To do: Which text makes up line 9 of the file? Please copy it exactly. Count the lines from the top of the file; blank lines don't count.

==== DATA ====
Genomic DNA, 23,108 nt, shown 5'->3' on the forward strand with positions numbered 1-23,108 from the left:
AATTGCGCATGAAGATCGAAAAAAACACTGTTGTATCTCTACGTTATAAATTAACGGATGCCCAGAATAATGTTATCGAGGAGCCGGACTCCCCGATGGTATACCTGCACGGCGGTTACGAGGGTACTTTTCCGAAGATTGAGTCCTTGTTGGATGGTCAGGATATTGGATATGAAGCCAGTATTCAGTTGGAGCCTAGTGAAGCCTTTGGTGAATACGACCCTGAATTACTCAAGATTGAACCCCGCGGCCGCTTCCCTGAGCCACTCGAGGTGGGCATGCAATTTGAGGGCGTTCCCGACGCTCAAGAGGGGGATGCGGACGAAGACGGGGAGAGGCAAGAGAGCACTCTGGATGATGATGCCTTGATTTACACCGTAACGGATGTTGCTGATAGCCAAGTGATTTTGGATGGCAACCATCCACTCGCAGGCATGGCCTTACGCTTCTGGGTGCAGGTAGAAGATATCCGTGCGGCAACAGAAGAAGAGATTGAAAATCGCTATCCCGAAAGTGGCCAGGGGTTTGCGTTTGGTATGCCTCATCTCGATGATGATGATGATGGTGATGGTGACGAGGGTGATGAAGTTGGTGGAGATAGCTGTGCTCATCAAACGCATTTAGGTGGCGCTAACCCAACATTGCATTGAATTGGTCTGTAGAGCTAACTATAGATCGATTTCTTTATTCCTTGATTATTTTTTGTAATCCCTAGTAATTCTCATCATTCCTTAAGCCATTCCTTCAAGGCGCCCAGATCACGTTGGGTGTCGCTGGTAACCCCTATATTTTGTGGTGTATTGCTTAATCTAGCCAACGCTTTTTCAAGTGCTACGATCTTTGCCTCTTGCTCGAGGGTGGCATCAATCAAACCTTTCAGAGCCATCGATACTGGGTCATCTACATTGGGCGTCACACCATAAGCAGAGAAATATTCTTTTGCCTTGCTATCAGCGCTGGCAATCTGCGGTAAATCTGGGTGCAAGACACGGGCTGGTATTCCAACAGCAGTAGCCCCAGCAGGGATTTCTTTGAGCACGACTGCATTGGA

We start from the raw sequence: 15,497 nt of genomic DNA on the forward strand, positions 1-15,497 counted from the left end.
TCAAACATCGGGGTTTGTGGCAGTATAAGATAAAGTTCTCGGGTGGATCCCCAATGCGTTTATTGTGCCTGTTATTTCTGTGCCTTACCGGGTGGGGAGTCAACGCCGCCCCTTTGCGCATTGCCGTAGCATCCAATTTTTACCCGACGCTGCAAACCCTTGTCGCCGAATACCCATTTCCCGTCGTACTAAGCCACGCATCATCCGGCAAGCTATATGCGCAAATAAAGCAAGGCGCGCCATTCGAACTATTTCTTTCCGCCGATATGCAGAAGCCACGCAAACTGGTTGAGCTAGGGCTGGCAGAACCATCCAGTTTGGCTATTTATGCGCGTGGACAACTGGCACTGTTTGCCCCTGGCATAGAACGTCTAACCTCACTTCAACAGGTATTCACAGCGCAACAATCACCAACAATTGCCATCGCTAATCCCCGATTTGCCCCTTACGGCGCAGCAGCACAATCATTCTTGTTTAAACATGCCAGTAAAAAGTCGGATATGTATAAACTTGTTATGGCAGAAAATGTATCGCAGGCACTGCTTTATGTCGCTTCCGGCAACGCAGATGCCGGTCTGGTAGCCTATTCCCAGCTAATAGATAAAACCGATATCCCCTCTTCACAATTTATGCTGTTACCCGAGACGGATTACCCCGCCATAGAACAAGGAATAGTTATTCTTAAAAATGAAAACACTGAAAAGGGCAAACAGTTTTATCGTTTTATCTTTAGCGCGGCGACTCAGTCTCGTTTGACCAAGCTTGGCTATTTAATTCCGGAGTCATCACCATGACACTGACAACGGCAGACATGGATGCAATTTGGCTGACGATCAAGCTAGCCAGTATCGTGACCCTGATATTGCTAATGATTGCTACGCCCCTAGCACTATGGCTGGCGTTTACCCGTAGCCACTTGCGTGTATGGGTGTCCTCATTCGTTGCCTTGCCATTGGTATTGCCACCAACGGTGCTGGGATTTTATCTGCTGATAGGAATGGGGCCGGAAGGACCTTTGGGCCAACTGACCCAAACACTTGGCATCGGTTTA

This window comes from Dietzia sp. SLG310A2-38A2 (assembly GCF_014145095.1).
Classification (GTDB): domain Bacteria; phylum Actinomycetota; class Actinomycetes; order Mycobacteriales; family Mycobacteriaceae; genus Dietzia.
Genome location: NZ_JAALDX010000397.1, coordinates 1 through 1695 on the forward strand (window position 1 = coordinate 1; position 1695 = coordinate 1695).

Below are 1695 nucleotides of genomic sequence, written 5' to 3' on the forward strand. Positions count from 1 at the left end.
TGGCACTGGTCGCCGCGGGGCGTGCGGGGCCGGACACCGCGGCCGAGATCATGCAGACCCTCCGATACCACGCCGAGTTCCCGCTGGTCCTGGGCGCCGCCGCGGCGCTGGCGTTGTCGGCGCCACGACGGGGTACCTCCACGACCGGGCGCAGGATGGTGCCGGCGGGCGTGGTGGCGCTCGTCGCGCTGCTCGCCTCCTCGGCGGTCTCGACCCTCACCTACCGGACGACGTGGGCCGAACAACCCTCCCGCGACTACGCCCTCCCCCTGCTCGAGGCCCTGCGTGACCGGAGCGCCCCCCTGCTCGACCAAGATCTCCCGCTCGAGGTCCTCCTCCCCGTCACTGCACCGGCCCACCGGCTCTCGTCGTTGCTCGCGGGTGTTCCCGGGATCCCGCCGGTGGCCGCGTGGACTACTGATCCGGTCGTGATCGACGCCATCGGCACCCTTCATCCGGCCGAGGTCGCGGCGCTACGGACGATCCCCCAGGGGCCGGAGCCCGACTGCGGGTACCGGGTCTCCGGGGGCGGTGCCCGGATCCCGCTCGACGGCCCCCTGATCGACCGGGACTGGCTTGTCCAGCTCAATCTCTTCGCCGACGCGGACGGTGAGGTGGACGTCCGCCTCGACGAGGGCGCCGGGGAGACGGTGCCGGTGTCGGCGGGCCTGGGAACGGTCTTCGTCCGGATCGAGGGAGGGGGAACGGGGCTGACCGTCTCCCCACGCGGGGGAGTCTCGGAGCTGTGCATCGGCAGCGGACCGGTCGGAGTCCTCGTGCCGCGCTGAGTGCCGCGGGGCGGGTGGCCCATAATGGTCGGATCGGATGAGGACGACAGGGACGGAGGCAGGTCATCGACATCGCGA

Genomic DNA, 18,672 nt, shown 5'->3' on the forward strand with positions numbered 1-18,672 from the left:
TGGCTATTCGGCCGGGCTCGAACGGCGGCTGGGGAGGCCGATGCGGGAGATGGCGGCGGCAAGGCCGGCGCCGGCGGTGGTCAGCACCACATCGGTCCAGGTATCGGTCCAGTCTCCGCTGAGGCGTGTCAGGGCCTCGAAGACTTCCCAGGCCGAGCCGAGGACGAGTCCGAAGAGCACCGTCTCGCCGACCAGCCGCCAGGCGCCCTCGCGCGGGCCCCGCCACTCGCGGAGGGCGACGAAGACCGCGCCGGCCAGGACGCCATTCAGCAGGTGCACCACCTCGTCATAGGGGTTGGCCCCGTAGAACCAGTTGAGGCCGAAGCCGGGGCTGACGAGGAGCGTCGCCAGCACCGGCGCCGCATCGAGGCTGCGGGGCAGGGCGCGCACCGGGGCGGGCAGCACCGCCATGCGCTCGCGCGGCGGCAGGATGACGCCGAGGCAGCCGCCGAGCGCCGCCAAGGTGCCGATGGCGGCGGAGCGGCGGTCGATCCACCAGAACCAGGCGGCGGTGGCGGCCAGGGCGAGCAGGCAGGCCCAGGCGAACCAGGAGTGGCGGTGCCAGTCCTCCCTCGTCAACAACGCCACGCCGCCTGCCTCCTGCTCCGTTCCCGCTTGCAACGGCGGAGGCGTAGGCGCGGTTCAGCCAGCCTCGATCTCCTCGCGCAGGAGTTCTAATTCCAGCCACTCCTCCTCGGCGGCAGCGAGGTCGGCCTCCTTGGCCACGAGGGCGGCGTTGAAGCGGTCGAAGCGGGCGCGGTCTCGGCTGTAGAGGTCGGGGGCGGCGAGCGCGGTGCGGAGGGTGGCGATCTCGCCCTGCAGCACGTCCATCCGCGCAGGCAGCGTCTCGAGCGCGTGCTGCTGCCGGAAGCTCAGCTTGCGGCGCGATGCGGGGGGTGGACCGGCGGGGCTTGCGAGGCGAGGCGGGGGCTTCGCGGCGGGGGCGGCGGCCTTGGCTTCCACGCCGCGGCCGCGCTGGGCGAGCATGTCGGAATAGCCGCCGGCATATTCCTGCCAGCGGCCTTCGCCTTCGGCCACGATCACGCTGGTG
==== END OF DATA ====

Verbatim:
TGGCACTGGTCGCCGCGGGGCGTGCGGGGCCGGACACCGCGGCCGAGATCATGCAGACCCTCCGATACCACGCCGAGTTCCCGCTGGTCCTGGGCGCCGCCGCGGCGCTGGCGTTGTCGGCGCCACGACGGGGTACCTCCACGACCGGGCGCAGGATGGTGCCGGCGGGCGTGGTGGCGCTCGTCGCGCTGCTCGCCTCCTCGGCGGTCTCGACCCTCACCTACCGGACGACGTGGGCCGAACAACCCTCCCGCGACTACGCCCTCCCCCTGCTCGAGGCCCTGCGTGACCGGAGCGCCCCCCTGCTCGACCAAGATCTCCCGCTCGAGGTCCTCCTCCCCGTCACTGCACCGGCCCACCGGCTCTCGTCGTTGCTCGCGGGTGTTCCCGGGATCCCGCCGGTGGCCGCGTGGACTACTGATCCGGTCGTGATCGACGCCATCGGCACCCTTCATCCGGCCGAGGTCGCGGCGCTACGGACGATCCCCCAGGGGCCGGAGCCCGACTGCGGGTACCGGGTCTCCGGGGGCGGTGCCCGGATCCCGCTCGACGGCCCCCTGATCGACCGGGACTGGCTTGTCCAGCTCAATCTCTTCGCCGACGCGGACGGTGAGGTGGACGTCCGCCTCGACGAGGGCGCCGGGGAGACGGTGCCGGTGTCGGCGGGCCTGGGAACGGTCTTCGTCCGGATCGAGGGAGGGGGAACGGGGCTGACCGTCTCCCCACGCGGGGGAGTCTCGGAGCTGTGCATCGGCAGCGGACCGGTCGGAGTCCTCGTGCCGCGCTGAGTGCCGCGGGGCGGGTGGCCCATAATGGTCGGATCGGATGAGGACGACAGGGACGGAGGCAGGTCATCGACATCGCGA